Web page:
The auxiliary insulating window of this invention is particularly characterized by its use of sag resisting chambers entrapping dead air within the frame of the insulating window assembly to provide additional insulative properties, as well as the use of inner and outer wall mounting flanges to seal the frame tightly to the wall, and insulative weather stripping about the periphery of the window unit to provide a flexible seal between the window and the frame which will overcome the effects of rapid and repeated expansion and contraction as well as the effects of significant vibration.
The insulating, sag resisting chambers of the window frame are formed by the use of multiple dividing walls within the frame. The multiple walls, which are preferably made of vinyl material or alternatively aluminum or other materials known to the art and suitable for the task, are arranged in such a manner so as to provide structural strength without adding a great deal of weight. It is desirable to keep the auxiliary insulating windows as light as possible, first because the auxiliary insulating windows should be easy to install and remove by the users of the portable shelter unit, and secondly because it is preferred to minimize overall weight of the temporary shelter unit in order to maintain the highest level of gasoline mileage possible, especially in the case of motor homes.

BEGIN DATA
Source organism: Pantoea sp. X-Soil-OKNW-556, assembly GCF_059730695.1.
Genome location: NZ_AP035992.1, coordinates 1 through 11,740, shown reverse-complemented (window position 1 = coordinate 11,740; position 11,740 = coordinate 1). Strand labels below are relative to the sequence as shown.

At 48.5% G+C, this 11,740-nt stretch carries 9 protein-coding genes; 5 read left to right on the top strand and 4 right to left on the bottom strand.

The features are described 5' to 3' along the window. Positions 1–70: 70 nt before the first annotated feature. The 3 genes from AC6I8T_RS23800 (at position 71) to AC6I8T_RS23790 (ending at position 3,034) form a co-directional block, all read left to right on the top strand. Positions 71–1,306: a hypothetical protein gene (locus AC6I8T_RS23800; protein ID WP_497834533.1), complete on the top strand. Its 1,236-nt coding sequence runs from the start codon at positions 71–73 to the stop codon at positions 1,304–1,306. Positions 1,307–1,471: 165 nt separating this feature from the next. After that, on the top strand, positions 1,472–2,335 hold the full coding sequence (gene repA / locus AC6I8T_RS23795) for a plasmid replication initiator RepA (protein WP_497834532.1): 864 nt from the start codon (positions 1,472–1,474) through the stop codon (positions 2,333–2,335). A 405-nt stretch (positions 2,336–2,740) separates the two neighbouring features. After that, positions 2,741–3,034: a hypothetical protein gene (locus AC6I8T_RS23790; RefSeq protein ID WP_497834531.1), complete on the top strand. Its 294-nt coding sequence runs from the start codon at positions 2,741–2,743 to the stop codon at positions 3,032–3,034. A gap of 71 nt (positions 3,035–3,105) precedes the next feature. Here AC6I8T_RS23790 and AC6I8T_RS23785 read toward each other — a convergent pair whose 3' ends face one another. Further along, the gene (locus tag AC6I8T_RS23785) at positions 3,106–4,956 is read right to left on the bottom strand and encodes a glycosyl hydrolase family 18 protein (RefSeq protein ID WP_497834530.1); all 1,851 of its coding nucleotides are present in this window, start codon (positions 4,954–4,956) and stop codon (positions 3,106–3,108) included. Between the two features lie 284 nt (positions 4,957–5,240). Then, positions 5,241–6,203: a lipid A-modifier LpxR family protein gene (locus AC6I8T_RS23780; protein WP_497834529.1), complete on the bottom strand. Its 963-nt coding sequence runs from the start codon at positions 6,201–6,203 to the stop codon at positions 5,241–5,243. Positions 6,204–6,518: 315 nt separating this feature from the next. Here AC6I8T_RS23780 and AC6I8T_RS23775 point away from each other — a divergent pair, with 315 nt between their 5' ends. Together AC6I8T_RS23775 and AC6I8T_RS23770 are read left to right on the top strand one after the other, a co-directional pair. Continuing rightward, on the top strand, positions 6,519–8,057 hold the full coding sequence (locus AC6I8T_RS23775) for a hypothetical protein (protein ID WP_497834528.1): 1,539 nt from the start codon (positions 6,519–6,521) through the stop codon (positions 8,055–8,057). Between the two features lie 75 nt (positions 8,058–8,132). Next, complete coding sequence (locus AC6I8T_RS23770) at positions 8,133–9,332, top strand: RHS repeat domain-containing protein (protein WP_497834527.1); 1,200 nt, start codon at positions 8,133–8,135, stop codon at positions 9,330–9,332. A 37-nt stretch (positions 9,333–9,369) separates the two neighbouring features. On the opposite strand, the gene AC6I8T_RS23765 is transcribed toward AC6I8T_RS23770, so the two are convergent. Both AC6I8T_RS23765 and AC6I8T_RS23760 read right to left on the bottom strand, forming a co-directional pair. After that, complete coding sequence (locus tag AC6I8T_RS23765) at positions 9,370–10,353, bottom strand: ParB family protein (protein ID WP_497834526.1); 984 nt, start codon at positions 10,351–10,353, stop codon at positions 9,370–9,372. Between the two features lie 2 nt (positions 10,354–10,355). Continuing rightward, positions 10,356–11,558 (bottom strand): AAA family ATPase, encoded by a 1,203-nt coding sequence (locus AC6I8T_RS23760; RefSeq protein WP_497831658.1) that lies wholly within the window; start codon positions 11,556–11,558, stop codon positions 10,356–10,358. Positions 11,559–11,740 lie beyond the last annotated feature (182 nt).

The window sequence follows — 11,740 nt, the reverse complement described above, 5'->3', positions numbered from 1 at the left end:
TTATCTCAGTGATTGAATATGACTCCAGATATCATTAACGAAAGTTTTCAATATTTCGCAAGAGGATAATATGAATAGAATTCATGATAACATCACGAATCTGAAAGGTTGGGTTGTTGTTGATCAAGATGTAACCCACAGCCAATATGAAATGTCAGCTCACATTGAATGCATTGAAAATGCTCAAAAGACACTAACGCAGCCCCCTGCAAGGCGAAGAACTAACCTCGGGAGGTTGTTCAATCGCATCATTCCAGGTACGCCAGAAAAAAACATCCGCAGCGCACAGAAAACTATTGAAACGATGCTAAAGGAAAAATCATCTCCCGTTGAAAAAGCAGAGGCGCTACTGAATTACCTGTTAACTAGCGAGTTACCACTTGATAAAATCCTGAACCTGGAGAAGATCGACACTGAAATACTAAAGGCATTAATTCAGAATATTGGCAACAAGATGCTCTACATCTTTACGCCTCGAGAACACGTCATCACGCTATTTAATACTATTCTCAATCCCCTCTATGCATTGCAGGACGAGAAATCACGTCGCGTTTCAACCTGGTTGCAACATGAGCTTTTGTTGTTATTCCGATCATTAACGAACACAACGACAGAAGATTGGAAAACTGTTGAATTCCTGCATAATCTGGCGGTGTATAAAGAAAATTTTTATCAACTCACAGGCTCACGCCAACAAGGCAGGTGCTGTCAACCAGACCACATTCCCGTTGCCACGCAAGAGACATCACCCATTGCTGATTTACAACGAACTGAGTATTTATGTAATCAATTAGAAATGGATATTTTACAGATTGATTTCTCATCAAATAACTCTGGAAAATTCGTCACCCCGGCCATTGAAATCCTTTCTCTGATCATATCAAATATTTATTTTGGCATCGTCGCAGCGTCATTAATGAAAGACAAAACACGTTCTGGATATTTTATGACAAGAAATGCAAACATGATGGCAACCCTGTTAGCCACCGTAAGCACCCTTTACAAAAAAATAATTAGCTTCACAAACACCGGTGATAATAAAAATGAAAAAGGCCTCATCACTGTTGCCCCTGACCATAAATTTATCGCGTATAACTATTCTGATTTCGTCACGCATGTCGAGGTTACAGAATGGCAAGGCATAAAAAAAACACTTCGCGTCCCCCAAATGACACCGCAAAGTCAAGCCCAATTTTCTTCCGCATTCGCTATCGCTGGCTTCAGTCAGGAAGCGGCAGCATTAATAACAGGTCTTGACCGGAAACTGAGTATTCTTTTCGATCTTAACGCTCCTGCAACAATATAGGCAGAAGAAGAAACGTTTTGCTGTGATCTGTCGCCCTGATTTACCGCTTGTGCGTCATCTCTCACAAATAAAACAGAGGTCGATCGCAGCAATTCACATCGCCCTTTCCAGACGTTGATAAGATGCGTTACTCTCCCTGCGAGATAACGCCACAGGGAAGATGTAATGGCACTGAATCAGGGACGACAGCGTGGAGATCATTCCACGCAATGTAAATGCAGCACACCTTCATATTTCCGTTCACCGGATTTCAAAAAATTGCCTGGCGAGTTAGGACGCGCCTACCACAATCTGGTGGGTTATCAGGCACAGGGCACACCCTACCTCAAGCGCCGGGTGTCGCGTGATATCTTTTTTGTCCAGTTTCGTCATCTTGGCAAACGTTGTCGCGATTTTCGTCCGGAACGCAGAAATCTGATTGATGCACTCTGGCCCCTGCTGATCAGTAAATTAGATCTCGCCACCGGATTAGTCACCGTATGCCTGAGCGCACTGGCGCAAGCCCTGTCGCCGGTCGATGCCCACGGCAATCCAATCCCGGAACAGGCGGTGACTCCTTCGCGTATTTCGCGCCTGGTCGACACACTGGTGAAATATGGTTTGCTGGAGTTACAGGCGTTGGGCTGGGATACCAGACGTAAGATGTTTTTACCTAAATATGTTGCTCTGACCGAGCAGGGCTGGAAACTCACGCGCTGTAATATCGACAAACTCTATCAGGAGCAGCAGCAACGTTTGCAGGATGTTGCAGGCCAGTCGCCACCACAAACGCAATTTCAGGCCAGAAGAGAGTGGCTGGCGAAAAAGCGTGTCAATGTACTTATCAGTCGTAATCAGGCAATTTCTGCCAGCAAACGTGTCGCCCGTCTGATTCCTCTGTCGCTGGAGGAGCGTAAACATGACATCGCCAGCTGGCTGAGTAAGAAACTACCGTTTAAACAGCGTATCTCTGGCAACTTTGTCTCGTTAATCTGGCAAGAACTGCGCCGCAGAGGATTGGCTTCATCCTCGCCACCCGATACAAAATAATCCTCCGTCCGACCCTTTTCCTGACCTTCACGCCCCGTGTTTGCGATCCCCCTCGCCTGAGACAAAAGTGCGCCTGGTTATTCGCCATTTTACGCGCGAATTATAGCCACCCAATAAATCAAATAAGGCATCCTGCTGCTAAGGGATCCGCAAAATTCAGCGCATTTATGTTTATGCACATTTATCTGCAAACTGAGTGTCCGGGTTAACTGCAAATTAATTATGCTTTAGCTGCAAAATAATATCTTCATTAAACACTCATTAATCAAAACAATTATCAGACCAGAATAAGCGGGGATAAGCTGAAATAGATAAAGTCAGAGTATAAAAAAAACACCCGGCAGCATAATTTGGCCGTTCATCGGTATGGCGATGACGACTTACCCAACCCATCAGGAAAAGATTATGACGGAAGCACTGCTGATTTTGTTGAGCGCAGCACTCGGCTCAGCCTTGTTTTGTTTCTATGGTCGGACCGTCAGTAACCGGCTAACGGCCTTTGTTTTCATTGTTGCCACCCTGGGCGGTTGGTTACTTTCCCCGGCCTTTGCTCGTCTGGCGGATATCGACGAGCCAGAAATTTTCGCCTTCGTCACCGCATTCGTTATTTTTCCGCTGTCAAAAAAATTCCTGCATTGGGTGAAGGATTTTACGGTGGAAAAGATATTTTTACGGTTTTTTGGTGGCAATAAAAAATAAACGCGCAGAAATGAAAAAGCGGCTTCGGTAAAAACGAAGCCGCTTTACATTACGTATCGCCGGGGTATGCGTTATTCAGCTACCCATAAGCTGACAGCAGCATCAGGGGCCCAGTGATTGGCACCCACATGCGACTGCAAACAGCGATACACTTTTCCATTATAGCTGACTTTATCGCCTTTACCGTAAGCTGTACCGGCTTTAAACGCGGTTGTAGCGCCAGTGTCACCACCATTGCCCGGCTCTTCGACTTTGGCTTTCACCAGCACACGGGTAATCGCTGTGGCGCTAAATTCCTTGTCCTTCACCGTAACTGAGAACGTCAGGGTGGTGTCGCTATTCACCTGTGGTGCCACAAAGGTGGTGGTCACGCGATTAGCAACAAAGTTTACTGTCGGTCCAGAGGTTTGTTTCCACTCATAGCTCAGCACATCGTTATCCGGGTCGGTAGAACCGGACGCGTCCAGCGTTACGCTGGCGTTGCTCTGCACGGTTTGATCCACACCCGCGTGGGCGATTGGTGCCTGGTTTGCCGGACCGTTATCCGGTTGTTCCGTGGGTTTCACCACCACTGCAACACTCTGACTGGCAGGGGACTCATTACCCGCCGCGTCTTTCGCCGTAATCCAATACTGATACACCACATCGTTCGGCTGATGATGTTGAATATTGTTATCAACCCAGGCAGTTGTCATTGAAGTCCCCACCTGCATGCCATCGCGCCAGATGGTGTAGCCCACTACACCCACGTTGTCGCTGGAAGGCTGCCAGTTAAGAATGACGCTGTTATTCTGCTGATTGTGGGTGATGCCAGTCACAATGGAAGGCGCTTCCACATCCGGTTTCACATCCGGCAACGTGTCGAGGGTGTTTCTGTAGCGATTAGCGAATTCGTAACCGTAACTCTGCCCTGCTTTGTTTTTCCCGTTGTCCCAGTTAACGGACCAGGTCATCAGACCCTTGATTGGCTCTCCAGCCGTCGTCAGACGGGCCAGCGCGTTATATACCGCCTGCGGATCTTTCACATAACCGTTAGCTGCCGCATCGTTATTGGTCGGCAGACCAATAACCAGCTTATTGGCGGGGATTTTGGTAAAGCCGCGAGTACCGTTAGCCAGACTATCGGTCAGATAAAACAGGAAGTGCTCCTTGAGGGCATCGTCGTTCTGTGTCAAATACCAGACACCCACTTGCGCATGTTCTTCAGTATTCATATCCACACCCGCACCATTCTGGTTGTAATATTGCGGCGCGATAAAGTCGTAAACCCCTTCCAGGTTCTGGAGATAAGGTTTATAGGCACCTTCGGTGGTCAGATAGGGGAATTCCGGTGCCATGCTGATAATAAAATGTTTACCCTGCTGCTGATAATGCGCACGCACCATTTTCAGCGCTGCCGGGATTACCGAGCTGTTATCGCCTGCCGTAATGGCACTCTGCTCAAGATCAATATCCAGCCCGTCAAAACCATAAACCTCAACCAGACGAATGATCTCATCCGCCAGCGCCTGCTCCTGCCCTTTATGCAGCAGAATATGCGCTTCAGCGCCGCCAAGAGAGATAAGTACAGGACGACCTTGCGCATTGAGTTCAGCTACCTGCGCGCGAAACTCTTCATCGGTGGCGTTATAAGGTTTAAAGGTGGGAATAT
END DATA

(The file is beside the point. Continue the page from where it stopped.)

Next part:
While the use of a single fastening flange for attaching an insulating window assembly to the wall of a portable shelter unit is known in the prior art, the use of fastening flanges on both the inner and outer sides of the periphery of the frame of the insulating window greatly inhibits the tendency of the frame to sag under the stress of travel, especially when lightweight materials such as vinyl are used in construction of the frame. Fastening flanges on both the inner and outer edges of the frame, through which screws are driven for attaching the auxiliary insulating window assembly to the inner side of the wall of the portable shelter unit, provide greater strength and resistance to sagging.